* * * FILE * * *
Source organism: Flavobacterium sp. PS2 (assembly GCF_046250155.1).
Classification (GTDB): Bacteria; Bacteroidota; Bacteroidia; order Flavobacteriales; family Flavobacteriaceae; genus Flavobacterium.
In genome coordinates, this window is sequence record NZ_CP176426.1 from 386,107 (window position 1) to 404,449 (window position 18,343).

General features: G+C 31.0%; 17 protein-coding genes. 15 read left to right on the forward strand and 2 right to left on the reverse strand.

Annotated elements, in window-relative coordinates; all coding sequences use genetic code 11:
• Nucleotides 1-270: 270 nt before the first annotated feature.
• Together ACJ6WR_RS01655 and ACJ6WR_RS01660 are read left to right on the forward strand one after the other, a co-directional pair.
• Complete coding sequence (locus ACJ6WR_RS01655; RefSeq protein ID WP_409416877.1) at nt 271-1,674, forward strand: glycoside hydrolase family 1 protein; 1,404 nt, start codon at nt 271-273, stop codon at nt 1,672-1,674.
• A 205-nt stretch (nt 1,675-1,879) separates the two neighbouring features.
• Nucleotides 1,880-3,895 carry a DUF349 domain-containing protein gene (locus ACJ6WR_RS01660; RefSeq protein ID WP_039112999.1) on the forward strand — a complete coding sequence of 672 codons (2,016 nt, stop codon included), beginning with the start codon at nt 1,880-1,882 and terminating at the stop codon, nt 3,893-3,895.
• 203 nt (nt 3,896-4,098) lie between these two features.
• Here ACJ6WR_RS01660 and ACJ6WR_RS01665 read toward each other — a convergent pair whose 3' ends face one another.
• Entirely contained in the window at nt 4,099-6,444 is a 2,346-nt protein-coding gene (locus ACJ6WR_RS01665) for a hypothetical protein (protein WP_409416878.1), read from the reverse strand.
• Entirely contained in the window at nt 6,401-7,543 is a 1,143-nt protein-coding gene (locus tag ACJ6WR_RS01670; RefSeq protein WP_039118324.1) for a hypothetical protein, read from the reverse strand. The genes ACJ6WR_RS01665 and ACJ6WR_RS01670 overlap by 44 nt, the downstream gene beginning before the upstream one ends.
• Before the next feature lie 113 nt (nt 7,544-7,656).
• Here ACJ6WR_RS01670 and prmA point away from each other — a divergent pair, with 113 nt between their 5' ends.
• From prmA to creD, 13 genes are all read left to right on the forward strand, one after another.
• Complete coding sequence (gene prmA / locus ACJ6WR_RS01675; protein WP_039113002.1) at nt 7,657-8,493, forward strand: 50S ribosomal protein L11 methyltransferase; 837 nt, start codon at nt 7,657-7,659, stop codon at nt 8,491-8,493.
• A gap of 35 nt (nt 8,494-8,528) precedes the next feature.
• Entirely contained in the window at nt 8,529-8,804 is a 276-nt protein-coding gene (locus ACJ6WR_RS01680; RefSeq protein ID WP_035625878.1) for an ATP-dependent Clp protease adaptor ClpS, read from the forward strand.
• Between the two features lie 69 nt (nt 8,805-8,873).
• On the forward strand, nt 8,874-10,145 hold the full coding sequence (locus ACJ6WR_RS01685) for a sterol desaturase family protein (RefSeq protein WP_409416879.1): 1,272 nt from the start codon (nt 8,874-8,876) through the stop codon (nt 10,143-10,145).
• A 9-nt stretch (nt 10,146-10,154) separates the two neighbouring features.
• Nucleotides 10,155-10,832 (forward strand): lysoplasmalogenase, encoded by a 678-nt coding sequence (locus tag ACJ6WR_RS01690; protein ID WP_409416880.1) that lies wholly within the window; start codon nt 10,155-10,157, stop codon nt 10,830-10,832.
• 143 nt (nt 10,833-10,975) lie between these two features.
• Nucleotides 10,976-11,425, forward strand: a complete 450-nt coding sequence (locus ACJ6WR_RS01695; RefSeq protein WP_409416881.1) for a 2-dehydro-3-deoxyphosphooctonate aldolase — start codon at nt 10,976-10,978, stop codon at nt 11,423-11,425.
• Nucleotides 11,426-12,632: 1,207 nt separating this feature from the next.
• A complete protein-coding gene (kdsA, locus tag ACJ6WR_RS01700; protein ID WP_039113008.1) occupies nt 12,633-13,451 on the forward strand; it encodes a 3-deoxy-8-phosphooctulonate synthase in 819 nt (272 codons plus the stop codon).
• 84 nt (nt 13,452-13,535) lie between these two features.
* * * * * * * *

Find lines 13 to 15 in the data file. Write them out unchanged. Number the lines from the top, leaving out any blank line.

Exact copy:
• Entirely contained in the window at nt 4,099-6,444 is a 2,346-nt protein-coding gene (locus ACJ6WR_RS01665) for a hypothetical protein (protein WP_409416878.1), read from the reverse strand.
• Entirely contained in the window at nt 6,401-7,543 is a 1,143-nt protein-coding gene (locus tag ACJ6WR_RS01670; RefSeq protein WP_039118324.1) for a hypothetical protein, read from the reverse strand. The genes ACJ6WR_RS01665 and ACJ6WR_RS01670 overlap by 44 nt, the downstream gene beginning before the upstream one ends.
• Before the next feature lie 113 nt (nt 7,544-7,656).